Nanny of the Maroons: A Casualty of Colonialism

Who is Nanny of the Maroons?

Every culture, every place has a history. Of people, their deeds, of the consequences that led to the creation of an identity. “Cultural heritage has always been a pillar of tourism”. It lets us appreciate our travels on a deeper level and spreads awareness that, in turn, helps to sustain it. More and more people are looking to travel for cultural experiences but there are still obstacles in the way.

An inescapable reality is that many countries across the world have had their cultural history obscured, appropriated, or erased. It is very easy to get caught in tourist traps that barely scratch the surface of a destination’s culture or history, especially with places that are still advertised in typical ‘beach, sun, vacation!’ packages.

It is our responsibility as tourists to actively seek out authentic experiences of cultural heritage when travelling. To uncover the true stories, to look past and dismantle cultural biases and misrepresentations, though this is easier said than done. When researching Jamaica, I came across the Maroons and the legendary figure, Nanny of the Maroons, and it’s her story I’ll be exploring.

The Story of Nanny

Nanny is a remarkable figure in the cultural heritage of Jamaica, yet she is a mystery, elusive or unheard of. Most of what we know about her, or think we know, comes from oral tradition. This is a benefit because it has been diligently preserved by the Maroon people to the present day, but the ultimate flaws of oral culture are its susceptibility to tampering, disappearance, and its limited accessibility to people outside of that culture. We are further barred from the truths of her life because we must also get past the biases of racism and colonialism in written accounts. But, the traditional narrative of Nanny’s life goes something like this…

Nanny was born in the Akan region of western Africa – modern Ghana – around 1686 and was later brought to colonial Jamaica. She became a leader of the Windward Maroons, a group of people who had escaped enslavement by first the Spanish and then the British, and helped to free others while fighting back against oppressive British forces. By the 1720s, the Windward Maroons had established a strategically placed settlement known as Nanny Town in the eastern Blue Mountains.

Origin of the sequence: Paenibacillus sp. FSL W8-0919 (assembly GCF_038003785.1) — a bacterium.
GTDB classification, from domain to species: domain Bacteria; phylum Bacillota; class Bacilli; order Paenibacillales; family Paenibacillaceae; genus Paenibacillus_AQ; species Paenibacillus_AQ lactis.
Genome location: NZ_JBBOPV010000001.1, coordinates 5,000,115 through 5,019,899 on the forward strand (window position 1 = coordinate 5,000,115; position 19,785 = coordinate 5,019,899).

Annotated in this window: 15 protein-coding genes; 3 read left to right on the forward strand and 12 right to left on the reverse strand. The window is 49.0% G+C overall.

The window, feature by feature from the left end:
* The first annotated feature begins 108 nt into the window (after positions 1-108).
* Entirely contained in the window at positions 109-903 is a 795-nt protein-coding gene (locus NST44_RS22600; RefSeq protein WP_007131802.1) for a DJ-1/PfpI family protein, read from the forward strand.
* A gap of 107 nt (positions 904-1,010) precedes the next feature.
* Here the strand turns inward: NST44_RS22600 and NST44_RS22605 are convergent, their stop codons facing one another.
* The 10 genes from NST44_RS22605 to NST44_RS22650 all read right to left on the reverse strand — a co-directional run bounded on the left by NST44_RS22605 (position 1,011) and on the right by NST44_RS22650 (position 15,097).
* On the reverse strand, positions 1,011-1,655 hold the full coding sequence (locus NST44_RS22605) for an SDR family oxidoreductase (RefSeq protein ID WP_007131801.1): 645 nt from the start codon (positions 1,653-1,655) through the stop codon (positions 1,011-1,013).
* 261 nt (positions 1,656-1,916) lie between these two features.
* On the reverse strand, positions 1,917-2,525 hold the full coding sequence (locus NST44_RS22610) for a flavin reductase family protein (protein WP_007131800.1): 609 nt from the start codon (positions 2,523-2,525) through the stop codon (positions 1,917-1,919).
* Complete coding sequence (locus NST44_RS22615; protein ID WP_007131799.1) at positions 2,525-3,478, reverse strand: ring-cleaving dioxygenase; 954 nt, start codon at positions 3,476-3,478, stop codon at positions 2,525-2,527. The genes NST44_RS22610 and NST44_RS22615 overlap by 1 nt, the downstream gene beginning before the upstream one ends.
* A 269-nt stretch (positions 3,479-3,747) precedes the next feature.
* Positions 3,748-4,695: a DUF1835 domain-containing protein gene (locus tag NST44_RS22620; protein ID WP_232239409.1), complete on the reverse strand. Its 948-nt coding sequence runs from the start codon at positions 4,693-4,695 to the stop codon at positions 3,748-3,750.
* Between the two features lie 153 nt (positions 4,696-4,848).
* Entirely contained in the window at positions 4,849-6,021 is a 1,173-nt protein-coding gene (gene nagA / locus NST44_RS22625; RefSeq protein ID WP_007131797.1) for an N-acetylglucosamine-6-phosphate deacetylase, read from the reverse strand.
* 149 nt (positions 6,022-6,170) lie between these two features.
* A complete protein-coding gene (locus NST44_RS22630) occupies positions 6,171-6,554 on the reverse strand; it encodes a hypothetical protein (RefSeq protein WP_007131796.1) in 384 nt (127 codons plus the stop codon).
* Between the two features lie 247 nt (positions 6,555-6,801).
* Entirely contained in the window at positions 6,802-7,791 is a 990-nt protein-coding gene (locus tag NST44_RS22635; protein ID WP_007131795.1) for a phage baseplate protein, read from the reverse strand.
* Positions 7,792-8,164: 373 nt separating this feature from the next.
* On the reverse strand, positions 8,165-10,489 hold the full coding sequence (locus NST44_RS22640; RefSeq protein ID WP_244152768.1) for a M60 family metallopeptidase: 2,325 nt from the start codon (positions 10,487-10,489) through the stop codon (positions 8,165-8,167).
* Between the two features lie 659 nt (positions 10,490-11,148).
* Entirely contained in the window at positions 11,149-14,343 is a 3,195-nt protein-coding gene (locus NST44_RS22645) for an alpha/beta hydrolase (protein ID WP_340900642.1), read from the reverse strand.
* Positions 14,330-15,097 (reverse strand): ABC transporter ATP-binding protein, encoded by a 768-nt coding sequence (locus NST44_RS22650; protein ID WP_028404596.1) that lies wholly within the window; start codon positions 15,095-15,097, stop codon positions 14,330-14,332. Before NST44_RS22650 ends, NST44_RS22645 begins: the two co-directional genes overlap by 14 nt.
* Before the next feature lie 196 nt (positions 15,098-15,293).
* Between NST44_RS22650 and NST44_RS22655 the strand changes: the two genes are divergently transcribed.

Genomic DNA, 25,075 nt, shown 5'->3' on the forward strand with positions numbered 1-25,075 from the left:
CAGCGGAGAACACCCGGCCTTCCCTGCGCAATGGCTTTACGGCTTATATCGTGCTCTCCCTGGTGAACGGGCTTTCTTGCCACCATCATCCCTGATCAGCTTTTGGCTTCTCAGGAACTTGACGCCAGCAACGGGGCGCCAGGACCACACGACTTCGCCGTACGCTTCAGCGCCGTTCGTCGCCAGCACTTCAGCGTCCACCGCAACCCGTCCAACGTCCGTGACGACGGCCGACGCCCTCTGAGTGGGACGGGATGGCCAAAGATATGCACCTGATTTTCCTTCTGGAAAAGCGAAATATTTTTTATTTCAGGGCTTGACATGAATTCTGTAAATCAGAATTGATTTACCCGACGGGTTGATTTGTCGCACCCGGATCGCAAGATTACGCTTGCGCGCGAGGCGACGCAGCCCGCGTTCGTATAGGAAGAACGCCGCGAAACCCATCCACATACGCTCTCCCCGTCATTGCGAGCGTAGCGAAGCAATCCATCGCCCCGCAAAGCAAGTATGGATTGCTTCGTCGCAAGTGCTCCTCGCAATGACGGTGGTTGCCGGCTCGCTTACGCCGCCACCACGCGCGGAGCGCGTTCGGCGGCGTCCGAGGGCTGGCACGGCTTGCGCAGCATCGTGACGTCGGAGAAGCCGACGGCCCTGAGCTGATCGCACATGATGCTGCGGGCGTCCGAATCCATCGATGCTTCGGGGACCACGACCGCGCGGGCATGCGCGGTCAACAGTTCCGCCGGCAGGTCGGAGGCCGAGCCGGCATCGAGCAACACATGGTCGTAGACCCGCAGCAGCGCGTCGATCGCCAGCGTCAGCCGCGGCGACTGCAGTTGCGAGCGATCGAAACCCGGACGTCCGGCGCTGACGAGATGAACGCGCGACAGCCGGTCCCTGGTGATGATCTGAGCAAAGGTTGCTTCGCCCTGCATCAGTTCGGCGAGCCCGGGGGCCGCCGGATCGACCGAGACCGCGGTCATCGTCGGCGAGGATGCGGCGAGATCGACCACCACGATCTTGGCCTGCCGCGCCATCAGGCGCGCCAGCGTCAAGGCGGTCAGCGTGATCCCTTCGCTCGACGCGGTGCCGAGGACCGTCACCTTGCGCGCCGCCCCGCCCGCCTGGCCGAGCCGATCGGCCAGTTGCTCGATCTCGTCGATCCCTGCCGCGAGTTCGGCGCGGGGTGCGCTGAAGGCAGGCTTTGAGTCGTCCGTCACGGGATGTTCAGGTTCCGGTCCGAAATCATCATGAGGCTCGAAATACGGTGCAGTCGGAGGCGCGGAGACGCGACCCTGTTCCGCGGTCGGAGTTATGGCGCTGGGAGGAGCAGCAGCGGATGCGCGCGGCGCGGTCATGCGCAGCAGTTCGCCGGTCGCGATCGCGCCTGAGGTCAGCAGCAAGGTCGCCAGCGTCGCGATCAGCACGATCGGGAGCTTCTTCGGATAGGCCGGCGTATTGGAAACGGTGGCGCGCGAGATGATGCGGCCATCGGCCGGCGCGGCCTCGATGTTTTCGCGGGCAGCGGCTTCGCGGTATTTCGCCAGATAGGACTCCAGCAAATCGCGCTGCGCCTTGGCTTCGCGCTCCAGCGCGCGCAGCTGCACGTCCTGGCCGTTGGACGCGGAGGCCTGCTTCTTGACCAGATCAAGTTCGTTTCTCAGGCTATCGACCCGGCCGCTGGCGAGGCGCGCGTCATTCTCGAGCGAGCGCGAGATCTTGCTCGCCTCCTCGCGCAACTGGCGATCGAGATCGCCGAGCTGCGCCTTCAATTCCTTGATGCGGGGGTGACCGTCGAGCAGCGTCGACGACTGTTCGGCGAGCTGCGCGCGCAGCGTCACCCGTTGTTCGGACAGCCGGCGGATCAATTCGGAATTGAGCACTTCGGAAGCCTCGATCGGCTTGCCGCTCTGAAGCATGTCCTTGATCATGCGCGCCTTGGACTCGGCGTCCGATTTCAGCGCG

For over a decade, Nanny was an active agent in the fight against the British in a conflict known as the First Maroon War. Although the original Nanny Town was destroyed and abandoned in 1733, the British could not gain the upper hand and signed a treaty with the Leeward (western) Maroons in 1739 and the Windward (eastern) Maroons in 1740. This narrative is simplified, open to interpretation and much is unclear. 

Simply, and frustratingly, we don’t actually know all that much for certain. So, what can we discover about her story?

Colonial Historical Accounts

Nanny’s name appears extremely rarely in contemporary written sources. Our first written account of her comes from 1733, when a soldier is credited for having killed her. However, she’s named again a year later, describing her and other Windward Maroons fleeing westwards after the destruction of Nanny Town. She appears again in 1740 in a land patent granting her and her followers land in Portland Parish. While there are issues of reliability in these accounts, it is reasonable to conclude they refer to the same Nanny.

These accounts let us know that there was indeed a noteworthy woman called Nanny in the Windward Maroons at the time of the Maroon War and who retained influence after the signing of treaties with the British. After all, they don’t name a town or put out a bounty for just anyone. But who was she?

Perhaps the most detailed historical written account of Nanny comes from 1890, in the dull writings of Thomas Herbert, a pretentious and obtuse man more interested in the readings of his barometer than the immense cultural importance of the location of Nanny Town and Nanny herself. His account is littered with derogatory sentiments and painfully subverts the descriptions of Nanny and her role during the Maroon War.

He describes her as “notorious” and claims she was ten times more ferocious and bloodthirsty than any Maroon man because she was an “unsexed woman” who had “led a freebooter’s life”. This is how he chose to portray a woman who freed hundreds of people from enslavement, which Herbert was fully aware of, and retaliated against British oppression. He even proceeded to name a natural ridge and peak in honour of the man who led the massacre of Nanny Town. We learn far more about Herbert than we do about Nanny in this description.